Feb. 27, 2017 "Tracking down the root of our self-tracking obsession": Today I found this article by Adriana Barton in the Globe and Mail. I like the picture:
In the seven years since Fitbit launched its first shipment of ‘wearables,’ has collecting data on ourselves made us healthier, thinner and happier? The jury is still out, but we seem unable to resist technology’s promise to give us more knowledge and power – even if it leaves us trapped in an endless feedback loop.
Everyone has heard of the methodical types who lose weight and get fit after tracking their heart rate, calories and daily steps for a year.
Then there are the rest of us. We may pace our kitchens at night, trying to reach our quota of 10,000 steps. Or feel guilty when we hear phantom beeps from the Garmin wristband we left in a drawer after falling behind on our jogging because of the flu. Or, if we’re dedicated Fitbit users, we may get separation anxiety when we forget our gadget at home, because a walk that goes unmeasured just doesn’t count.
Love it or hate it, self-tracking has become a fixture in modern life. One in three people track their health and fitness using an app or device, according to a 2016 survey of 20,000 people in 16 countries, conducted by the international market research organization GfK. Digital-health industry leaders such as Daniel Kraft, a Harvard-trained physician and medical-device inventor, predict that in the future, “track-a-holism” will be the norm.
Digital taskmasters have already infiltrated every aspect of life. Now we have the Muse “meditation trainer” (a brainwave-monitoring headband) and the Lumo Lift posture-correction device (which zaps you when you slouch). Then there’s the Feel emotion-tracking wristband, which monitors things such as skin temperature and blood-volume pulse to gauge whether you’re happy, angry or sad.
The goal, the manufacturer says, is to “help you achieve your emotional well-being goals.” (No joke.) Self-tracking holds a certain navel-gazing appeal, combined with the tantalizing prospect of self-improvement. But in the seven years since Fitbit launched its first shipment of “wearables,” has collecting data on ourselves made us healthier, thinner, happier?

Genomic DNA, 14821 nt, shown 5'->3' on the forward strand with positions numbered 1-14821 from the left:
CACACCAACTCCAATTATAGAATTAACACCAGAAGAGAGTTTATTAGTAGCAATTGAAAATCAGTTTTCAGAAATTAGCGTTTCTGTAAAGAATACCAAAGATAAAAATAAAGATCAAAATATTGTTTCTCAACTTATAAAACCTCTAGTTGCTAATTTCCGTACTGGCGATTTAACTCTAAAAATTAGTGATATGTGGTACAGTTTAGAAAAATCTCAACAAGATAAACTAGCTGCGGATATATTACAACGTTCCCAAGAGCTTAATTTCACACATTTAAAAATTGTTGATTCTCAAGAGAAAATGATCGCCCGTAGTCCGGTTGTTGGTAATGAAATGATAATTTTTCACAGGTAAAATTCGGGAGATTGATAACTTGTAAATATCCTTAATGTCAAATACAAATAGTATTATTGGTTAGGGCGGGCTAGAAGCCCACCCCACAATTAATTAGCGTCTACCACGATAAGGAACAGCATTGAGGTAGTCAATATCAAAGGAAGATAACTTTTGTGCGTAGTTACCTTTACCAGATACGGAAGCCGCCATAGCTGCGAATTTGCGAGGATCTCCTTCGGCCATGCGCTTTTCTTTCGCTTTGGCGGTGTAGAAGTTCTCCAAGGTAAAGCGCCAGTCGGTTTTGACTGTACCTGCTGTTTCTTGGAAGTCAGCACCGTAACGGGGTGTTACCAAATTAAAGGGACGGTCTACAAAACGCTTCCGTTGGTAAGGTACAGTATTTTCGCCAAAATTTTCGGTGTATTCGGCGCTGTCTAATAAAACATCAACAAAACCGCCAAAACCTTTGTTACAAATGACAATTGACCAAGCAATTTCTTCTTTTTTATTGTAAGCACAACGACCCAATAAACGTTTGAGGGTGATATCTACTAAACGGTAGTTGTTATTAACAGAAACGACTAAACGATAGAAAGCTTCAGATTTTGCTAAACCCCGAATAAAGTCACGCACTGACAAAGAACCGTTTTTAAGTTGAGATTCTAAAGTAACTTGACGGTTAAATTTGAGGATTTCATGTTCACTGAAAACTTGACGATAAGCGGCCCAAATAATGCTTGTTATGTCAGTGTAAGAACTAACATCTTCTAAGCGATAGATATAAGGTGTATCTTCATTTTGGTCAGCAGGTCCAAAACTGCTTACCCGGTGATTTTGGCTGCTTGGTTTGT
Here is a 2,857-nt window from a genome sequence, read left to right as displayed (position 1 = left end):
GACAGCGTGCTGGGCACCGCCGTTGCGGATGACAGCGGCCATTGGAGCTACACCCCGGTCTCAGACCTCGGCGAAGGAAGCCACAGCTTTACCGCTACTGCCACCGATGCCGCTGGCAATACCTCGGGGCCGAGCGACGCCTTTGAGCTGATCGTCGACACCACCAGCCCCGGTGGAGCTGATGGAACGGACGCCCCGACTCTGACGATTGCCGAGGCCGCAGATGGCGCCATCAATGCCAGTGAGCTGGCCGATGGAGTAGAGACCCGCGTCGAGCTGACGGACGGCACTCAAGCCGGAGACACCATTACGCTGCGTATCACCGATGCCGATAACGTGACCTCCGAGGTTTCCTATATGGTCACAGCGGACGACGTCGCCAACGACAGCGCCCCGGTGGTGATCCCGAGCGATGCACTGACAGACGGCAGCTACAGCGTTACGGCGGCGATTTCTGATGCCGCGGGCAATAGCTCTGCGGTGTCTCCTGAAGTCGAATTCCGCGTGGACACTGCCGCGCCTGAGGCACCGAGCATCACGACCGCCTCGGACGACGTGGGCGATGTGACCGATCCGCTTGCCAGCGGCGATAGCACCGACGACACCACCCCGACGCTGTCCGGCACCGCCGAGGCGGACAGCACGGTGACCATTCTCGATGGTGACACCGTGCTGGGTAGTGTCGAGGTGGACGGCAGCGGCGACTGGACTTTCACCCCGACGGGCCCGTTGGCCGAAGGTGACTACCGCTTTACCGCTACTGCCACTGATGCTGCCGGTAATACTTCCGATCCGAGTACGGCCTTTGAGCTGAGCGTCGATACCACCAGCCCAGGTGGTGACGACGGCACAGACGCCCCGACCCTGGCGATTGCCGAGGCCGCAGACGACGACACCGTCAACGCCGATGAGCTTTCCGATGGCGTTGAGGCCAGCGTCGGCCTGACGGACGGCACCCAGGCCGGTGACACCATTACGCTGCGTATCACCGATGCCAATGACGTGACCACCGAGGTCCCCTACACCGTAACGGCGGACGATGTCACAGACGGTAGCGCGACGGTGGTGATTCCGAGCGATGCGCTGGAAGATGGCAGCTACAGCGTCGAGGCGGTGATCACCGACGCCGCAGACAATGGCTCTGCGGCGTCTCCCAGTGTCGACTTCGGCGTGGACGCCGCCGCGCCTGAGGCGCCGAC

The jury is still out. One study, published last fall in JAMA, the Journal of the American Medical Association, found that overweight adults who used a fitness tracker for six months lost less weight than their equally active, overweight peers. (Some people may reward themselves with extra food when the fitness tracker shows they have exercised a lot, while others may get discouraged and stop watching what they eat when the tracker shows they have failed to meet their exercise goals, the researchers suggested.)
Others studies show improvements in health behaviours linked to self-tracking. In a 2015 report, marketing researchers Rikke Duus and Mike Cooray surveyed 200 women who wore Fitbits almost constantly. The majority said they had increased their weekly exercise and switched to healthier eating habits. But there was a dark side. Nearly 60 per cent of the women felt their daily routines were controlled by Fitbit, and 30 per cent described the device as a guilt-inducing “enemy.”
Even so, knowledge is power, right? The public scales for measuring one’s weight that once dotted the streets of European cities were built on the same premise. Some of these relics still stand in Paris, inscribed with a motto that translates as, “He who often weighs himself, knows himself well. He who knows himself well, lives well.”
My opinion: I'm going to put that in my inspirational quotes.
One could argue that the invention of the modern weighing scale has only made us more miserable. Nevertheless, if the latest tracking trend is any indication, we cannot resist technology’s promise to give us more knowledge – and with it, more power – even if it leaves us trapped in an endless feedback loop.
What’s at the root of our self-tracking obsession? The Globe and Mail asked specialists in fields ranging from medicine to anthropology to weigh in.
The urge to monitor the minutiae of our lives dates to the ancient Greeks, who believed in taking daily inventory of activities such as eating, exercise and social interactions, says Natasha Dow Schull, a cultural anthropologist at New York University and author of a forthcoming book called Keeping Track: Personal Informatics, Self-Regulation, and the Data-Driven Life.
What’s changed, she says, is that self-tracking devices can now intervene in our behaviour in the moment.
Once in the realm of geekdom, apps that break down our activities into “really granular digital bits” have saturated Western societies for a reason, she says. “This hyper attention to the self goes along with the retreat of the welfare state, and an increasing emphasis on personal autonomy and self-management through consumer choice-making.”
Through these apps, she argues, people are not only seeking to fulfill this ideal of personal responsibility, but also seeking relief from it. “These devices take the guesswork out of everyday life, they count the steps for you.”